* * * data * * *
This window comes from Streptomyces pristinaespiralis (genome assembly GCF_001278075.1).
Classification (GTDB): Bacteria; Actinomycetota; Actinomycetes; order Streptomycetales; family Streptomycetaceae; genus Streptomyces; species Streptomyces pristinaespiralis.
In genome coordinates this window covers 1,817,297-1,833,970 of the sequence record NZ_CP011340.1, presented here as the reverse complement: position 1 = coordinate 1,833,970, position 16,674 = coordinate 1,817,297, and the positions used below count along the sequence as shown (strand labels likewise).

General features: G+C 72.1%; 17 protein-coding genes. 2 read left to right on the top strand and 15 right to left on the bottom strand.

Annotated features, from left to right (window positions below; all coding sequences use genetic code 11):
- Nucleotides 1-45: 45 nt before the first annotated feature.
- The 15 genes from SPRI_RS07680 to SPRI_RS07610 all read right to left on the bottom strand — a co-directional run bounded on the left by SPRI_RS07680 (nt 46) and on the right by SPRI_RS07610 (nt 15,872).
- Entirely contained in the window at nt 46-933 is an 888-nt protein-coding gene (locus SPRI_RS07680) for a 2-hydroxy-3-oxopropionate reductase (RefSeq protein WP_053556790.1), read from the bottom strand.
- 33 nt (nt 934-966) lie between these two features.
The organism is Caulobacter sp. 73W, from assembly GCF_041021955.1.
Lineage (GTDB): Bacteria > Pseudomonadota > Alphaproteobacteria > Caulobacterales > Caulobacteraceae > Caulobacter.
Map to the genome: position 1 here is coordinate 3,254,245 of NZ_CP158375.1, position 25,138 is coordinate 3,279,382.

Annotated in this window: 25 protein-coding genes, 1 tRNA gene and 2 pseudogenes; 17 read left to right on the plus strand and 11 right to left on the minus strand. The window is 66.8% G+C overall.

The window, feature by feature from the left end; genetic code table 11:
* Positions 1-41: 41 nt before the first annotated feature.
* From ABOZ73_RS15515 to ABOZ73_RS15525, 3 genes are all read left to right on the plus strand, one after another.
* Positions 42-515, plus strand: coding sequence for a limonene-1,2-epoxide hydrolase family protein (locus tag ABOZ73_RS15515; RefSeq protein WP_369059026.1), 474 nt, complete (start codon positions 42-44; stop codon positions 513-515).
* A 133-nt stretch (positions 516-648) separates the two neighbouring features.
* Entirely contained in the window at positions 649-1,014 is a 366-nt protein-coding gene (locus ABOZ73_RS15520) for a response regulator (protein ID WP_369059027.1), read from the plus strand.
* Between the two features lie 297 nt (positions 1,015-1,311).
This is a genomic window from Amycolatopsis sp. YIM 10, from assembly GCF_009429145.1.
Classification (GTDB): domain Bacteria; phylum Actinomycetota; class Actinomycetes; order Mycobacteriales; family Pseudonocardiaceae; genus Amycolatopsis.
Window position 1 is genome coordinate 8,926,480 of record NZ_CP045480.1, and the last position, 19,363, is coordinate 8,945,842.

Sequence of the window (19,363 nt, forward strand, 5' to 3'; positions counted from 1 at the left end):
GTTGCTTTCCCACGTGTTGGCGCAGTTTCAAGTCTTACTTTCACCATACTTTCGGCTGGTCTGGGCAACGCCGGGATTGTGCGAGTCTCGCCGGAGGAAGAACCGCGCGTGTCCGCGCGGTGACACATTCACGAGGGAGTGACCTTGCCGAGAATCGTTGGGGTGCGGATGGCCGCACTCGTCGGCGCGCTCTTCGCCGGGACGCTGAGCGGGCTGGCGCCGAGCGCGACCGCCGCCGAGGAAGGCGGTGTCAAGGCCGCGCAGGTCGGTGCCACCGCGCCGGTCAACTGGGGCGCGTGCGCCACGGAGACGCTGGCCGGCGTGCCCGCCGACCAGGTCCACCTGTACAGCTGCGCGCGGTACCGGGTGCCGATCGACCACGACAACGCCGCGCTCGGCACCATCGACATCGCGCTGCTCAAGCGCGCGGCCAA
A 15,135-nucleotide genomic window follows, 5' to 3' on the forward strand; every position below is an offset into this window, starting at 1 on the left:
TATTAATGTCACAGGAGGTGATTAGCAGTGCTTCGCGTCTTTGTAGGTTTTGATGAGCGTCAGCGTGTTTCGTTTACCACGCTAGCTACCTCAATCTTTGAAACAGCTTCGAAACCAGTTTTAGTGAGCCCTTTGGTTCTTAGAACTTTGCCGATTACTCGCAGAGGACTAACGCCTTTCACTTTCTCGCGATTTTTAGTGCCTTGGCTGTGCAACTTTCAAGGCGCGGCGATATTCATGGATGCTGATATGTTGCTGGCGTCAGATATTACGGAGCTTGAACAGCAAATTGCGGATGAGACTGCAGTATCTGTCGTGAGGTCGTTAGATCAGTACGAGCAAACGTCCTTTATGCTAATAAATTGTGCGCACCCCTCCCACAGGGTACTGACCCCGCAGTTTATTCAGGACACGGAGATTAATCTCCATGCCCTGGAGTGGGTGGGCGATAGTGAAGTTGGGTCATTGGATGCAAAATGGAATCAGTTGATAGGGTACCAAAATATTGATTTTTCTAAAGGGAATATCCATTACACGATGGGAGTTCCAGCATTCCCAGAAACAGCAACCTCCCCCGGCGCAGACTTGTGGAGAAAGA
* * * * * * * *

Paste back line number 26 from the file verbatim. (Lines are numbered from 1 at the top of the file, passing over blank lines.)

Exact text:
A 15,135-nucleotide genomic window follows, 5' to 3' on the forward strand; every position below is an offset into this window, starting at 1 on the left: